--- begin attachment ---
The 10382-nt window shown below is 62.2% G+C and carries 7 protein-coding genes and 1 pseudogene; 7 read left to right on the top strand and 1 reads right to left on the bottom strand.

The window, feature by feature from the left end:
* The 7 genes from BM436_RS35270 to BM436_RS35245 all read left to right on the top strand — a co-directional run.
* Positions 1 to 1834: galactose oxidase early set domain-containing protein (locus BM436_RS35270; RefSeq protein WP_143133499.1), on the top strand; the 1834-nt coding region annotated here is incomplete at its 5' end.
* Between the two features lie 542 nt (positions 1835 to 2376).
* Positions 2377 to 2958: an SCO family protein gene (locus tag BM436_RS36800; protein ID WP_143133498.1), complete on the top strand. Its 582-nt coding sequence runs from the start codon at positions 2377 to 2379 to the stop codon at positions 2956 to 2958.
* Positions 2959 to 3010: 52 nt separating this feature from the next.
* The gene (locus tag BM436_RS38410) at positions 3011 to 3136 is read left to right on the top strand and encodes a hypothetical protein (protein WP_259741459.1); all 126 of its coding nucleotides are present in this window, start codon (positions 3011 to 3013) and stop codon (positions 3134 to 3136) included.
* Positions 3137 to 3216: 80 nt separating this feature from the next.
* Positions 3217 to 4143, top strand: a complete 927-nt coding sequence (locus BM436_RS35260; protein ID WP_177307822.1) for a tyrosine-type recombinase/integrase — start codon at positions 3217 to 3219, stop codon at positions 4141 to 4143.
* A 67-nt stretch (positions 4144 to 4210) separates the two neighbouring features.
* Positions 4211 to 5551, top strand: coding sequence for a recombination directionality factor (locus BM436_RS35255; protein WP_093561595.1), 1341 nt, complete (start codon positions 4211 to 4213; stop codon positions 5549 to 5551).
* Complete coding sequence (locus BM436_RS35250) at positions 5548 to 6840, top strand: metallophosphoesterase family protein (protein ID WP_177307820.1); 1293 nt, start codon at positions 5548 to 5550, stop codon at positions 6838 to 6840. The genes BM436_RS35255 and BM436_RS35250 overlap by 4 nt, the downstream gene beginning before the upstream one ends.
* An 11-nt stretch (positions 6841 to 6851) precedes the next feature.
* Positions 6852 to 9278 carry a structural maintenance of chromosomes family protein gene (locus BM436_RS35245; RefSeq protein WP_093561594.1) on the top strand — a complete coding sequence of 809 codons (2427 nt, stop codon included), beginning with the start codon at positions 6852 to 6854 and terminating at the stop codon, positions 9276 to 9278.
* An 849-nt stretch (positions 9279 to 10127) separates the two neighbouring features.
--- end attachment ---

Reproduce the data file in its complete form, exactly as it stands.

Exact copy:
The 10382-nt window shown below is 62.2% G+C and carries 7 protein-coding genes and 1 pseudogene; 7 read left to right on the top strand and 1 reads right to left on the bottom strand.

The window, feature by feature from the left end:
* The 7 genes from BM436_RS35270 to BM436_RS35245 all read left to right on the top strand — a co-directional run.
* Positions 1 to 1834: galactose oxidase early set domain-containing protein (locus BM436_RS35270; RefSeq protein WP_143133499.1), on the top strand; the 1834-nt coding region annotated here is incomplete at its 5' end.
* Between the two features lie 542 nt (positions 1835 to 2376).
* Positions 2377 to 2958: an SCO family protein gene (locus tag BM436_RS36800; protein ID WP_143133498.1), complete on the top strand. Its 582-nt coding sequence runs from the start codon at positions 2377 to 2379 to the stop codon at positions 2956 to 2958.
* Positions 2959 to 3010: 52 nt separating this feature from the next.
* The gene (locus tag BM436_RS38410) at positions 3011 to 3136 is read left to right on the top strand and encodes a hypothetical protein (protein WP_259741459.1); all 126 of its coding nucleotides are present in this window, start codon (positions 3011 to 3013) and stop codon (positions 3134 to 3136) included.
* Positions 3137 to 3216: 80 nt separating this feature from the next.
* Positions 3217 to 4143, top strand: a complete 927-nt coding sequence (locus BM436_RS35260; protein ID WP_177307822.1) for a tyrosine-type recombinase/integrase — start codon at positions 3217 to 3219, stop codon at positions 4141 to 4143.
* A 67-nt stretch (positions 4144 to 4210) separates the two neighbouring features.
* Positions 4211 to 5551, top strand: coding sequence for a recombination directionality factor (locus BM436_RS35255; protein WP_093561595.1), 1341 nt, complete (start codon positions 4211 to 4213; stop codon positions 5549 to 5551).
* Complete coding sequence (locus BM436_RS35250) at positions 5548 to 6840, top strand: metallophosphoesterase family protein (protein ID WP_177307820.1); 1293 nt, start codon at positions 5548 to 5550, stop codon at positions 6838 to 6840. The genes BM436_RS35255 and BM436_RS35250 overlap by 4 nt, the downstream gene beginning before the upstream one ends.
* An 11-nt stretch (positions 6841 to 6851) precedes the next feature.
* Positions 6852 to 9278 carry a structural maintenance of chromosomes family protein gene (locus BM436_RS35245; RefSeq protein WP_093561594.1) on the top strand — a complete coding sequence of 809 codons (2427 nt, stop codon included), beginning with the start codon at positions 6852 to 6854 and terminating at the stop codon, positions 9276 to 9278.
* An 849-nt stretch (positions 9279 to 10127) separates the two neighbouring features.